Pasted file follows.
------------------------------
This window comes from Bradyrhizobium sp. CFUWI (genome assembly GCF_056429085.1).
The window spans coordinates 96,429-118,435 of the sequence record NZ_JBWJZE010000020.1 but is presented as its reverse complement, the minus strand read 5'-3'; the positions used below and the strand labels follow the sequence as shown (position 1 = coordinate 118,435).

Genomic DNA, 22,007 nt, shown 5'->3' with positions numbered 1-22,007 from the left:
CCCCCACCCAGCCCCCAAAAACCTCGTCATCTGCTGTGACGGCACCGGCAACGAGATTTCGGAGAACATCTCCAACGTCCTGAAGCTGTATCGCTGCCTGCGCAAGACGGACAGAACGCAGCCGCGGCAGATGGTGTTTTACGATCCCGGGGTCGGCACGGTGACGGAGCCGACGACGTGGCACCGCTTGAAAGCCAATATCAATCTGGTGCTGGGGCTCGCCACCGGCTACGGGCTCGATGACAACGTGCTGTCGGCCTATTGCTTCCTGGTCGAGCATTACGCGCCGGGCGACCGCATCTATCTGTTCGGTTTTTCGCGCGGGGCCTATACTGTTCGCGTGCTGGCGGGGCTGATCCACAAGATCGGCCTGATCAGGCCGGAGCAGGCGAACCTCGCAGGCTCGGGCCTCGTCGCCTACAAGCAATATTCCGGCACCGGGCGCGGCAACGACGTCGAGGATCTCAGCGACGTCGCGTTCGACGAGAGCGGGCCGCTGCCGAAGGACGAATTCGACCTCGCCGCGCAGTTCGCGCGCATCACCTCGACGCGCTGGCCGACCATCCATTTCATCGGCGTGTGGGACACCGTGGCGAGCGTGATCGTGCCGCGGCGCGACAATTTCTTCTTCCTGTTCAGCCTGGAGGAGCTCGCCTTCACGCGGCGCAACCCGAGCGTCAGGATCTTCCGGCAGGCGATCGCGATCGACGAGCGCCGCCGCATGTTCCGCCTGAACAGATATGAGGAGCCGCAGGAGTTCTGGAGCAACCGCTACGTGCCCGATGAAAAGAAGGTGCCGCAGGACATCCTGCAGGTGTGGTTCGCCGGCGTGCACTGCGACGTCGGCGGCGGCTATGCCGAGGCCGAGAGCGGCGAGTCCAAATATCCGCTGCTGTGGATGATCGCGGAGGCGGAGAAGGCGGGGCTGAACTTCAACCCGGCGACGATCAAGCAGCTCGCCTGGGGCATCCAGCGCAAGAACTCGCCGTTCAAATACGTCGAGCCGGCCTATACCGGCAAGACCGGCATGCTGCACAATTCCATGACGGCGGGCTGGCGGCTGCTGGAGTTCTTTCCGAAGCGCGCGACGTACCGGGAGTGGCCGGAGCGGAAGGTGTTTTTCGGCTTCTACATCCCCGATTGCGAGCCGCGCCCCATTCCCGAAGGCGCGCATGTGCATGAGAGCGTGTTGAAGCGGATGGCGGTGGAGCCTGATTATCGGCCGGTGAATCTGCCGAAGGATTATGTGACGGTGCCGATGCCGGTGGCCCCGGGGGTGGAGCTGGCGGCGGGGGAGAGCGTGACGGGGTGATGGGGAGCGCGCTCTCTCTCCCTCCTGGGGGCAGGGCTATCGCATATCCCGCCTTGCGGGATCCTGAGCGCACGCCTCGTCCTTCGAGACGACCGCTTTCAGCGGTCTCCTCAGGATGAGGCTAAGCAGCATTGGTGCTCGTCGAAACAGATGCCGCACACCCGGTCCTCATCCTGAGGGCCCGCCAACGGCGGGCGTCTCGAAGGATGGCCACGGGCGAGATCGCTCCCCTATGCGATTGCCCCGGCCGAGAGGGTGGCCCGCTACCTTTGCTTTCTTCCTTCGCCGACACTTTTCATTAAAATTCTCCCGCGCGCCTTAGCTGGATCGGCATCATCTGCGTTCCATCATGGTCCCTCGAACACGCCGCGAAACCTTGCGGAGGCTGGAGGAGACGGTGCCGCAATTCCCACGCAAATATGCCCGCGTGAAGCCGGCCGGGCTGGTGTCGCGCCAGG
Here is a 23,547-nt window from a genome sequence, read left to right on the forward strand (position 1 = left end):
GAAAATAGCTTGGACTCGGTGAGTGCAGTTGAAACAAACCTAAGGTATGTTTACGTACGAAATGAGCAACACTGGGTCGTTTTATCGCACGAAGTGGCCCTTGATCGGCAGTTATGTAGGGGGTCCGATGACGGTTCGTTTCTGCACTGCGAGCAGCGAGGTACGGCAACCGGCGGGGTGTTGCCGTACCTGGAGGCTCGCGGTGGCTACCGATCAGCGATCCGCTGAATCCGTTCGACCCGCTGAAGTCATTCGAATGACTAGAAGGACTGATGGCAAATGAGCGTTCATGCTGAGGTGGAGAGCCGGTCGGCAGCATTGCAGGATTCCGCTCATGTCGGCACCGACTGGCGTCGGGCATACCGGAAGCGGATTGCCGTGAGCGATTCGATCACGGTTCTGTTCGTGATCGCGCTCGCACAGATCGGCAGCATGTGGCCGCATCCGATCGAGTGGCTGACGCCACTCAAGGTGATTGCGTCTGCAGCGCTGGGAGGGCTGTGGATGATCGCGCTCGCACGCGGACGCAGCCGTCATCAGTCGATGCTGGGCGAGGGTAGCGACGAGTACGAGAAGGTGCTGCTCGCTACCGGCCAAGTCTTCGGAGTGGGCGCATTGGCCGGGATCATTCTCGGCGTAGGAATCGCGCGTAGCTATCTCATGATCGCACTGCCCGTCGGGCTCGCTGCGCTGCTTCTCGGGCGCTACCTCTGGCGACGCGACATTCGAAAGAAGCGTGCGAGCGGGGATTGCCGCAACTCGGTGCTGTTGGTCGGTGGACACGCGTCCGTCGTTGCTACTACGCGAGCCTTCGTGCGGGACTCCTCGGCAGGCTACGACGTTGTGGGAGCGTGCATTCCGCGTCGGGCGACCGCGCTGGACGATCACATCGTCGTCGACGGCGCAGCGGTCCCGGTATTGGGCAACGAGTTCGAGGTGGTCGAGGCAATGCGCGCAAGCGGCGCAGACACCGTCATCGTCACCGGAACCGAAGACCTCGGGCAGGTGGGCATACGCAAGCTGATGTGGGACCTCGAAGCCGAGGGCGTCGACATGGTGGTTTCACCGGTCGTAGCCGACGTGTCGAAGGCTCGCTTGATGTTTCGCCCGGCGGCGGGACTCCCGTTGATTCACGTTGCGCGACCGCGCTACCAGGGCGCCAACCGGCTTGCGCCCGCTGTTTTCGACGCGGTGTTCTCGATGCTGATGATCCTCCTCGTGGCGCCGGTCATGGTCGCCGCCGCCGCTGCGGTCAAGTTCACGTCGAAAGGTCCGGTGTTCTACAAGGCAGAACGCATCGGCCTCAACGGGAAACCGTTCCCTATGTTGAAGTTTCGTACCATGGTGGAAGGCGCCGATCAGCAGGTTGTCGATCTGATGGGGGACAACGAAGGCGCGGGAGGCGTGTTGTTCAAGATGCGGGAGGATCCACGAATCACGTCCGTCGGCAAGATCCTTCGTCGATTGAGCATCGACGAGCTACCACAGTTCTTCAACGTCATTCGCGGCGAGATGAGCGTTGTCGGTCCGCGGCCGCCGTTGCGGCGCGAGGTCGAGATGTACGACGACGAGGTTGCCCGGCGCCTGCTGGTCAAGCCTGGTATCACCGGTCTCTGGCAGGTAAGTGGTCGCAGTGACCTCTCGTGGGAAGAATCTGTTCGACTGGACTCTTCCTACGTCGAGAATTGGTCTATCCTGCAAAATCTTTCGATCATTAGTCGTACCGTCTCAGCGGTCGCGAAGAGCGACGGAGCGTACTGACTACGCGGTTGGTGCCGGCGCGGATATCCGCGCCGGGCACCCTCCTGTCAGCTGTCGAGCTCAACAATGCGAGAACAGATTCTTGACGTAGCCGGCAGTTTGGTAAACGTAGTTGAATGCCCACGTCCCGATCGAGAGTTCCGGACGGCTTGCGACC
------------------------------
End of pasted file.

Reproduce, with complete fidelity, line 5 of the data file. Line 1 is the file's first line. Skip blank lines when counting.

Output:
Here is a 23,547-nt window from a genome sequence, read left to right on the forward strand (position 1 = left end):